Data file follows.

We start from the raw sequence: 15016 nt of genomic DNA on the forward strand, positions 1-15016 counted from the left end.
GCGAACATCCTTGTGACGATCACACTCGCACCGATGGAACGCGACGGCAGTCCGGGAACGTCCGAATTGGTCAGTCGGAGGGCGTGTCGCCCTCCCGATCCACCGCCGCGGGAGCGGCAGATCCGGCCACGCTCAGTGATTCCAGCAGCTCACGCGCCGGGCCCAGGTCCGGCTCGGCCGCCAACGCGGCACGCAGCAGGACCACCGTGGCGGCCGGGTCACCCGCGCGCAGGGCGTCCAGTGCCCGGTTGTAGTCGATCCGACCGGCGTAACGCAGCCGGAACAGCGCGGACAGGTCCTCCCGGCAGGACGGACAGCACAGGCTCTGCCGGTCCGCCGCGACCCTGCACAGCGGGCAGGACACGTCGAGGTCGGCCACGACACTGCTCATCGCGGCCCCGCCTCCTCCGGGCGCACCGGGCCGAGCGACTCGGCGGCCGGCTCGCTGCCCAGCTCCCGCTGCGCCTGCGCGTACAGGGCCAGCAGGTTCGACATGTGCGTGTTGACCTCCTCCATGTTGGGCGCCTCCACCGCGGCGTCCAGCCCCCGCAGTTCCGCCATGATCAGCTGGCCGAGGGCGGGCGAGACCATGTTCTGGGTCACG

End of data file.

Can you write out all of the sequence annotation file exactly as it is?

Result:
We start from the raw sequence: 15016 nt of genomic DNA on the forward strand, positions 1-15016 counted from the left end.
GCGAACATCCTTGTGACGATCACACTCGCACCGATGGAACGCGACGGCAGTCCGGGAACGTCCGAATTGGTCAGTCGGAGGGCGTGTCGCCCTCCCGATCCACCGCCGCGGGAGCGGCAGATCCGGCCACGCTCAGTGATTCCAGCAGCTCACGCGCCGGGCCCAGGTCCGGCTCGGCCGCCAACGCGGCACGCAGCAGGACCACCGTGGCGGCCGGGTCACCCGCGCGCAGGGCGTCCAGTGCCCGGTTGTAGTCGATCCGACCGGCGTAACGCAGCCGGAACAGCGCGGACAGGTCCTCCCGGCAGGACGGACAGCACAGGCTCTGCCGGTCCGCCGCGACCCTGCACAGCGGGCAGGACACGTCGAGGTCGGCCACGACACTGCTCATCGCGGCCCCGCCTCCTCCGGGCGCACCGGGCCGAGCGACTCGGCGGCCGGCTCGCTGCCCAGCTCCCGCTGCGCCTGCGCGTACAGGGCCAGCAGGTTCGACATGTGCGTGTTGACCTCCTCCATGTTGGGCGCCTCCACCGCGGCGTCCAGCCCCCGCAGTTCCGCCATGATCAGCTGGCCGAGGGCGGGCGAGACCATGTTCTGGGTCACG